While his reputation as an architect was growing, Crowther simultaneously become an expert in the field of alternative energy and energy conservation; he was way ahead of the pack at a time when his environmental concerns were regarded as flaky. He was writing books and giving lectures at professional meetings and the Smithsonian, and was instrumental in mounting the first international solar energy confab: the Solar Heating, Cooling, and Energy Conservation Conference held in Denver in 1974.
As the culmination of all his success and expertise, Crowther built his house on Madison, which served not only as his residence, but also as his office and the site of various real-world experiments testing his still-radical ideas about energy.
Hughes visited Crowther there about a year before the architect died. “In this house, you can see in a physical form his ideas, since it was intended to be his research facility where he conducted experiments in heat conservation and solar energy,” recalls Hughes. “He saw what was coming decades before anyone else. He was looking at indoor air quality before the EPA even existed. He understood that traditional energy resources were finite, and we were using them beyond the planet’s ability to produce them. He was so ahead of us, and that’s what needs to be protected.”
The case for saving the house, which Hart prepared, is pretty much open-and-shut. To be eligible for landmark protection in Denver, a building needs to satisfy at least three criteria outlined in the guidelines, and the Crowther House satisfies four.
Does the property “exemplify the visible characteristics of an architectural style”? Check: The house embodies the Late Modern style. Is the property “a significant example of the work of a recognized architect”? Check: The house is an important building in the oeuvre of an acknowledged master of twentieth-century modern architecture in Colorado. Does the property contain “elements of design, engineering, materials, craftsmanship, or artistic merit which represent a significant innovation or technical achievement”? Check, check, check, check, check: The house is a monument to innovation and technical achievement. Is the property “associated with social movements, institutions, or patterns of growth or change that contributed significantly to the culture of the neighborhood, community, city, state, or nation”? Check: The house’s experimental features were predictive of the now-burgeoning environmental-sustainability movement, which was in its infancy when it was built.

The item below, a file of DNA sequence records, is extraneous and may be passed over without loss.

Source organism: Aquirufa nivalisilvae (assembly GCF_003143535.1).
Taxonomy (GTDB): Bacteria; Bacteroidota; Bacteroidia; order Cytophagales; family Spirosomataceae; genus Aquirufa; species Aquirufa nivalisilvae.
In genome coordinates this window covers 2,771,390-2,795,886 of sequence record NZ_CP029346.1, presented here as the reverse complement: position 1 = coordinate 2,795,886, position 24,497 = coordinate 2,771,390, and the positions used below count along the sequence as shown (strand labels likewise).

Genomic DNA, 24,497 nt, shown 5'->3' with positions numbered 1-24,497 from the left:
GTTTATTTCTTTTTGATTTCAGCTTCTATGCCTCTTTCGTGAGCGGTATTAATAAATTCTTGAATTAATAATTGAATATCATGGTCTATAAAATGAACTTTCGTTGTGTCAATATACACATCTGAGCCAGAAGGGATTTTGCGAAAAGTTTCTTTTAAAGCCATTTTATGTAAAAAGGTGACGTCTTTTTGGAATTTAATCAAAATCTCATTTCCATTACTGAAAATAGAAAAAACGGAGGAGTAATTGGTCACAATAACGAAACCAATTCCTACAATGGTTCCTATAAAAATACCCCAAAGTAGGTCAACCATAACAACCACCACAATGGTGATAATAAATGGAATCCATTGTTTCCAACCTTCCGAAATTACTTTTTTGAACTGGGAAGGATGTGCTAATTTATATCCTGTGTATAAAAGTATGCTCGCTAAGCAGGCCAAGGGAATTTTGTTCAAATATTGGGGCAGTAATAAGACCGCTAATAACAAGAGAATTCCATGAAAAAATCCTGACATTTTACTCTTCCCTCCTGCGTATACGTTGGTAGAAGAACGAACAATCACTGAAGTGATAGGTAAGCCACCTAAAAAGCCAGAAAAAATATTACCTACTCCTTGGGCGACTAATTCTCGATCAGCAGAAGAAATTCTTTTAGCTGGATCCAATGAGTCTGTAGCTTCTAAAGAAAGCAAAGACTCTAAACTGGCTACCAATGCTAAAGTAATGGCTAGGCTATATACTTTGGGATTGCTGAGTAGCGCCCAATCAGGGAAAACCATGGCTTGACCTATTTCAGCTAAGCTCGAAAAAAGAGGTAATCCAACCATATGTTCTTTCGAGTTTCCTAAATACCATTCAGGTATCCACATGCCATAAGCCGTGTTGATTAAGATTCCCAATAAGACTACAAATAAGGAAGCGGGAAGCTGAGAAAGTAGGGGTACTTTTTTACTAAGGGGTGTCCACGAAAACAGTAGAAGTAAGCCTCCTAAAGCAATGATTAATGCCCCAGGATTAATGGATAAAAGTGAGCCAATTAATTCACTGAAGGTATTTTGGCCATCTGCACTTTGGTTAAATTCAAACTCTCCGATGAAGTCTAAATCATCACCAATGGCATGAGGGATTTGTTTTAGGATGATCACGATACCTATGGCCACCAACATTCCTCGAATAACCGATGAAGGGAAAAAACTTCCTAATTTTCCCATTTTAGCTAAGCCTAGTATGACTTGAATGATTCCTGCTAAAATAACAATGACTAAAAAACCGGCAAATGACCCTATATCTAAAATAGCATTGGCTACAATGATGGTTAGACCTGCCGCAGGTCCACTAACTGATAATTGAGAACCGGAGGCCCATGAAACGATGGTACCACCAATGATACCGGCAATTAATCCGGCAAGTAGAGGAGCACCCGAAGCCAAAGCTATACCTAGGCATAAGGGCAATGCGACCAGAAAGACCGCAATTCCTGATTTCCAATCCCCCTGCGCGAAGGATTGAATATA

The co-applicants would like to see someone purchase the property with the intention of restoring the house as a luxury residence. In this neighborhood, the price point of $4 million makes that feasible, since the house immediately to the west was appraised at $7 million. Or perhaps a foundation devoted to environmental awareness could take on the place, turning it into a retreat or study model. After all, this house is the original “Earth Ship.”
In any case, they want to see it saved. “Ninety-nine percent of the buildings up for demolition review are not even noticed, but this one has been,” says Hart.
The landmarking process requires that the commission do an objective evaluation of the property in question, and under the rules, the Crowther house should definitely qualify; there will be a hearing on November 1. But there’s a catch to the process: Once the commission approves landmark designation for a property, the nomination must still go to a final vote before Denver City Council, where such history- and community-minded efforts are often snuffed out.
Even without considering the green building innovations, this house is an architectural marvel and a true landmark in a city that, tragically, often recognizes them too late.